The group has been meeting for the last five years and has recorded quite a number of successes; we now have more than eight micro-insurance products currently available on the market.
So, things like that will help to put a dent in this uninsured population. There is quite a lot of room for growth in this sector.
The construction sector is another area that has a potential for growth because there is a lot of construction going. However, we don’t have legislation that compels home owners to insure.
ZI: Are you suggesting that the only way to simulate demand for insurance in Zambia is to compel people to get insurance?
CB: It’s the fastest, but you’d want the market to develop on its own with insurance companies that are quite aggressive on the target where there is need.
According to studies, one of the reasons people don’t insure is that they don’t know how they can benefit by using insurance as a risk management tool.
So one of the things that our association does is conduct consumers consumer awareness campaigns. For instance, we held an insurance week in September 2014, a week that was dedicated to raising awareness on the importance of insurance and also showcasing the various products available on the market. The insurance players were involved in explaining the benefits to the public through the various activities carried out across the country.
So we hope this will in turn assist in stimulating the demand for insurance services.
ZI: What are the challenges faced by insurance companies in Zambia?
CB: Right now the demand for insurance products is quite price sensitive as we have so many companies that are offering almost the same benefits. This makes it easier for clients to jump from one company to the other and the process is driving the prices further down.
There are a number of new insurance companies that have applied to be licensed in Zambia. The only problem that is that whoever comes into this market is fishing in the same pond. What we need is for the companies to be innovative in their product offering.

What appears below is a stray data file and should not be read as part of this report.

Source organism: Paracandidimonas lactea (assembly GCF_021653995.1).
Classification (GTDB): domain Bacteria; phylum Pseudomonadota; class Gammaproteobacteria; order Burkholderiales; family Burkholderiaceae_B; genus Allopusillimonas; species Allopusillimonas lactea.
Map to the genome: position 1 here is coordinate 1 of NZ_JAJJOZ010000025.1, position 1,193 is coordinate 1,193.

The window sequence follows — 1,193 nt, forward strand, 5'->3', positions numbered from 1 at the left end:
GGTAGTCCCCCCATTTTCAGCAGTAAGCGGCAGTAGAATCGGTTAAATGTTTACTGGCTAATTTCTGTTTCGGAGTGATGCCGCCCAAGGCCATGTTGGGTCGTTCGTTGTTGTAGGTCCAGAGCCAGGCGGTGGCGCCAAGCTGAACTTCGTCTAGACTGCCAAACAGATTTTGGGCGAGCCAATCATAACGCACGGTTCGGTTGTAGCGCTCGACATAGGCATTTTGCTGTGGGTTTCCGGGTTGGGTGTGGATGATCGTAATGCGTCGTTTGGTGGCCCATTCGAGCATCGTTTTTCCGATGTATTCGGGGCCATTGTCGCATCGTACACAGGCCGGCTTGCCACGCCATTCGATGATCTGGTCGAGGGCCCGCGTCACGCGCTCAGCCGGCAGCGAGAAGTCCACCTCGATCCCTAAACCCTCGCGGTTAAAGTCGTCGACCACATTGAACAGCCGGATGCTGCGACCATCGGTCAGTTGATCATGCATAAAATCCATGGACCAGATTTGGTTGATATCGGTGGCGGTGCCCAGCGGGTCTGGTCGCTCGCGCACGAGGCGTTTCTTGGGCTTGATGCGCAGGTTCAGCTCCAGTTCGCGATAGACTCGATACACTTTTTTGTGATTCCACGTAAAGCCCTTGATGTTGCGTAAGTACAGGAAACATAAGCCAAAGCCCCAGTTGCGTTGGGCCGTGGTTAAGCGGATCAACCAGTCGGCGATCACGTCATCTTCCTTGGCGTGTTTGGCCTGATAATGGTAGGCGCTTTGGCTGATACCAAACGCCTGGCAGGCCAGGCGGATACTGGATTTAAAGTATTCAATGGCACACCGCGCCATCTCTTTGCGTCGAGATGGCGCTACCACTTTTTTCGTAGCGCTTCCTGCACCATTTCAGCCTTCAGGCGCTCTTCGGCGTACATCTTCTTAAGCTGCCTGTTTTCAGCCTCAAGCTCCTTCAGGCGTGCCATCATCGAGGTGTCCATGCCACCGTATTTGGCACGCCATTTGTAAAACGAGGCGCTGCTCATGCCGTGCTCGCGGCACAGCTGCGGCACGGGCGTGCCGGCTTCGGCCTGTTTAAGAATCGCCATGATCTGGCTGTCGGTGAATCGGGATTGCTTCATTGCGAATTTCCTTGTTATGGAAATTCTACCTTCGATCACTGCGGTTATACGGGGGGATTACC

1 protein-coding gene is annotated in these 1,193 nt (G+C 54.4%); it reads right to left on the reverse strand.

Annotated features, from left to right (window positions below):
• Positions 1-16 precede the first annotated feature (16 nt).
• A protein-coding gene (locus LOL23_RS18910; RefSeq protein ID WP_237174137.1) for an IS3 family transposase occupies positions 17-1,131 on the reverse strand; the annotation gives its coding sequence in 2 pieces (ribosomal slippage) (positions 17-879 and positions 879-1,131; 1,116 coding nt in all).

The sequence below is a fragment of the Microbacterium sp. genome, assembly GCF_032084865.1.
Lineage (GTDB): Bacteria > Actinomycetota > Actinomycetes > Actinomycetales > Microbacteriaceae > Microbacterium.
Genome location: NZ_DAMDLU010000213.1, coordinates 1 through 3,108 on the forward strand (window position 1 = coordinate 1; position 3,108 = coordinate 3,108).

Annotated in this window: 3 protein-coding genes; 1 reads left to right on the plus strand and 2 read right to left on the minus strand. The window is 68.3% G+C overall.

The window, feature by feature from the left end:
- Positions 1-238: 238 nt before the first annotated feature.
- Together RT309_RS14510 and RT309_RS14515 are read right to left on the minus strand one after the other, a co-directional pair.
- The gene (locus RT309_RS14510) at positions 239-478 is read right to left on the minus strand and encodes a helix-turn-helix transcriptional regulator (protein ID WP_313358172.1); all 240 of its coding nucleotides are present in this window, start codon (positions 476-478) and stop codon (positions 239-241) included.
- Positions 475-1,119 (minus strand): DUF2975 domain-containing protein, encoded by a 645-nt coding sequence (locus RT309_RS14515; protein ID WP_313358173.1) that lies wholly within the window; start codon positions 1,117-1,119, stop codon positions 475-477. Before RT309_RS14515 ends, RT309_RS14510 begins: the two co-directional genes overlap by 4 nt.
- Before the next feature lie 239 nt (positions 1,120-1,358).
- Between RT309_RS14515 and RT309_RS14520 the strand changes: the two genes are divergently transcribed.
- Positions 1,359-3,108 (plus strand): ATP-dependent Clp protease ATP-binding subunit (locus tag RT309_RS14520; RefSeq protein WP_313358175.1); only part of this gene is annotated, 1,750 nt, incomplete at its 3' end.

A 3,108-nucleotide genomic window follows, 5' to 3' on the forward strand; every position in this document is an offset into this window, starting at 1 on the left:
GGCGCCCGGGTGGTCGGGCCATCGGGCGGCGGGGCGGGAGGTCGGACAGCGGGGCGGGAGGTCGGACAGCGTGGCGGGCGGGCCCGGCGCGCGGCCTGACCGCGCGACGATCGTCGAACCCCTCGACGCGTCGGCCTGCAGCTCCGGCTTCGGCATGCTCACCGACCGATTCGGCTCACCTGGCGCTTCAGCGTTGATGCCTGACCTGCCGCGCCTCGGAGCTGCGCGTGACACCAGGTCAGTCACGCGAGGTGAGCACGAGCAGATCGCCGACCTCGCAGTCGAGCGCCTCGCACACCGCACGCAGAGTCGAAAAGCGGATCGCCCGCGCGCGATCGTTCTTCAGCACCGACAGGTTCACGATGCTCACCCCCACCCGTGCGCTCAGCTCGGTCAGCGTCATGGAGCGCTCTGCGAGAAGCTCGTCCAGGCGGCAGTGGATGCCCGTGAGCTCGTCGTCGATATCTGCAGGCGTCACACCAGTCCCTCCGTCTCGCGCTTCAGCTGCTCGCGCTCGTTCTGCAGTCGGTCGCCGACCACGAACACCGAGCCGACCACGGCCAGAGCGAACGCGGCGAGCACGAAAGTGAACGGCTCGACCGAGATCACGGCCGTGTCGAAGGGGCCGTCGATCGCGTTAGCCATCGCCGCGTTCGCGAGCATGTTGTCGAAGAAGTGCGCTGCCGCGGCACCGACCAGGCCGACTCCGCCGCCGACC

ZI: What is your forecast for the evolution of the Zambian insurance sector over the next few years?
CB: Micro-insurance will definitely play a big role, we also expect that once the proposed increase in the minimum capital requirements for insurance companies goes through we expect the increase in the number of players to slow down a bit. The current capital requirement is very low at only ZMW 1 million.
As an association, we have a 5 year strategic plan that will run from this year to 2018. One of the pillars is to ensure market expansion. We want to see a situation where the insurance industry contributes more than 5% to our Gross Domestic Product, compared to the current levels of below 1.5%.
We also want to develop and enhance the quality of the technical capacity of insurers and reinsurers,
We also want to ensure the growth of the micro-insurance segment because if we really want to grow as an industry, that’s the segment that we need to target among other things
ZI: How would you explain on the current environment in Zambia and why is it an investment destination to look at carefully?
CB: The Zambian economy has been growing consistently at more than 5% per annum over the last couple of years and actually projected to grow in excess of 6% in 2014. If you look at the top 10 performing African economies, we are there.
There are sectors that are driving this growth such as construction, agriculture and tourism. In fact, there are a number of incentives for investors in alternative sectors outside our traditional mining sector.
Also, investors can find a lot of skilled manpower in Zambia, not to mention the peace that we enjoy also as a country. As an investment destination, I think this is where it’s happening.